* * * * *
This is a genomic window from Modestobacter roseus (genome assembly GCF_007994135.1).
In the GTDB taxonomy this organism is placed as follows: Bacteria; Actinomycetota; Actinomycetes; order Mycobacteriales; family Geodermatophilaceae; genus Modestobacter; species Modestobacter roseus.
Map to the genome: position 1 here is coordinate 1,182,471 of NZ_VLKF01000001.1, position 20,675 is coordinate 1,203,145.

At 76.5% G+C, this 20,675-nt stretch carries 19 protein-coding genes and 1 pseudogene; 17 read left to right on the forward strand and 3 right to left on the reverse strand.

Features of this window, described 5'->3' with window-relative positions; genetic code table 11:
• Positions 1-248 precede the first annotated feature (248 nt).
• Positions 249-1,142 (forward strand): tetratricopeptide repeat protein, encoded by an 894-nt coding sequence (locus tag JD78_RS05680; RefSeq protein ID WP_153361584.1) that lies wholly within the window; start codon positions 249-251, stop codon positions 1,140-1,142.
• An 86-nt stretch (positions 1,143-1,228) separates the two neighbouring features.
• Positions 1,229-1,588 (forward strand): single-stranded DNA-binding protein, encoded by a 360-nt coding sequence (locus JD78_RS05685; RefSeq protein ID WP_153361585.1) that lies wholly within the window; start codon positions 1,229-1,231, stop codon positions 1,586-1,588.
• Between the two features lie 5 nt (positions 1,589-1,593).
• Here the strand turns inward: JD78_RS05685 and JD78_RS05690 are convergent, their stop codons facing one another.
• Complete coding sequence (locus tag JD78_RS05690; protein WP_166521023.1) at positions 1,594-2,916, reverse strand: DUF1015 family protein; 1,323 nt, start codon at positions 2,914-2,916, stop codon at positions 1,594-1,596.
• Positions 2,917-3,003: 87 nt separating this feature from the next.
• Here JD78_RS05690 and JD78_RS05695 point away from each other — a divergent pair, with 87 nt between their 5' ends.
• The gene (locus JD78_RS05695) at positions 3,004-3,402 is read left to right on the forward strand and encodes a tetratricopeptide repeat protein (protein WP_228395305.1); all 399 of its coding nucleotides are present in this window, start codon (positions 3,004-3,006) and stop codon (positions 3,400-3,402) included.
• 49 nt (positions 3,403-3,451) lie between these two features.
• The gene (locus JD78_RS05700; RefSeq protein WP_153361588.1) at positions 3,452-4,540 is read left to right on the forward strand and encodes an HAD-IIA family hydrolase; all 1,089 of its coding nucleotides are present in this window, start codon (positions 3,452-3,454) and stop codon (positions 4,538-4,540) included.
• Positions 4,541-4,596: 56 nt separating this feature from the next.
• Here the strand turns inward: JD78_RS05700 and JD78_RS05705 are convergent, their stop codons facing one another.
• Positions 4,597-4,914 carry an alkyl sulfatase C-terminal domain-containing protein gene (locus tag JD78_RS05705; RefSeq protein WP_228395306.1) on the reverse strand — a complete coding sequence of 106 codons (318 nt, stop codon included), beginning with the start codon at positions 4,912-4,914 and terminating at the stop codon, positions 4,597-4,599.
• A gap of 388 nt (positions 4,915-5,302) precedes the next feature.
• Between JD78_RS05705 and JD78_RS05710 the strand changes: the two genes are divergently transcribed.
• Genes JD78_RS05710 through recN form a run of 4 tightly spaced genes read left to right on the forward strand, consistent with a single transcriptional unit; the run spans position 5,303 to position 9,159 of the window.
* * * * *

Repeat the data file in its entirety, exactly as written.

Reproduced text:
This is a genomic window from Modestobacter roseus (genome assembly GCF_007994135.1).
In the GTDB taxonomy this organism is placed as follows: Bacteria; Actinomycetota; Actinomycetes; order Mycobacteriales; family Geodermatophilaceae; genus Modestobacter; species Modestobacter roseus.
Map to the genome: position 1 here is coordinate 1,182,471 of NZ_VLKF01000001.1, position 20,675 is coordinate 1,203,145.

At 76.5% G+C, this 20,675-nt stretch carries 19 protein-coding genes and 1 pseudogene; 17 read left to right on the forward strand and 3 right to left on the reverse strand.

Features of this window, described 5'->3' with window-relative positions; genetic code table 11:
• Positions 1-248 precede the first annotated feature (248 nt).
• Positions 249-1,142 (forward strand): tetratricopeptide repeat protein, encoded by an 894-nt coding sequence (locus tag JD78_RS05680; RefSeq protein ID WP_153361584.1) that lies wholly within the window; start codon positions 249-251, stop codon positions 1,140-1,142.
• An 86-nt stretch (positions 1,143-1,228) separates the two neighbouring features.
• Positions 1,229-1,588 (forward strand): single-stranded DNA-binding protein, encoded by a 360-nt coding sequence (locus JD78_RS05685; RefSeq protein ID WP_153361585.1) that lies wholly within the window; start codon positions 1,229-1,231, stop codon positions 1,586-1,588.
• Between the two features lie 5 nt (positions 1,589-1,593).
• Here the strand turns inward: JD78_RS05685 and JD78_RS05690 are convergent, their stop codons facing one another.
• Complete coding sequence (locus tag JD78_RS05690; protein WP_166521023.1) at positions 1,594-2,916, reverse strand: DUF1015 family protein; 1,323 nt, start codon at positions 2,914-2,916, stop codon at positions 1,594-1,596.
• Positions 2,917-3,003: 87 nt separating this feature from the next.
• Here JD78_RS05690 and JD78_RS05695 point away from each other — a divergent pair, with 87 nt between their 5' ends.
• The gene (locus JD78_RS05695) at positions 3,004-3,402 is read left to right on the forward strand and encodes a tetratricopeptide repeat protein (protein WP_228395305.1); all 399 of its coding nucleotides are present in this window, start codon (positions 3,004-3,006) and stop codon (positions 3,400-3,402) included.
• 49 nt (positions 3,403-3,451) lie between these two features.
• The gene (locus JD78_RS05700; RefSeq protein WP_153361588.1) at positions 3,452-4,540 is read left to right on the forward strand and encodes an HAD-IIA family hydrolase; all 1,089 of its coding nucleotides are present in this window, start codon (positions 3,452-3,454) and stop codon (positions 4,538-4,540) included.
• Positions 4,541-4,596: 56 nt separating this feature from the next.
• Here the strand turns inward: JD78_RS05700 and JD78_RS05705 are convergent, their stop codons facing one another.
• Positions 4,597-4,914 carry an alkyl sulfatase C-terminal domain-containing protein gene (locus tag JD78_RS05705; RefSeq protein WP_228395306.1) on the reverse strand — a complete coding sequence of 106 codons (318 nt, stop codon included), beginning with the start codon at positions 4,912-4,914 and terminating at the stop codon, positions 4,597-4,599.
• A gap of 388 nt (positions 4,915-5,302) precedes the next feature.
• Between JD78_RS05705 and JD78_RS05710 the strand changes: the two genes are divergently transcribed.
• Genes JD78_RS05710 through recN form a run of 4 tightly spaced genes read left to right on the forward strand, consistent with a single transcriptional unit; the run spans position 5,303 to position 9,159 of the window.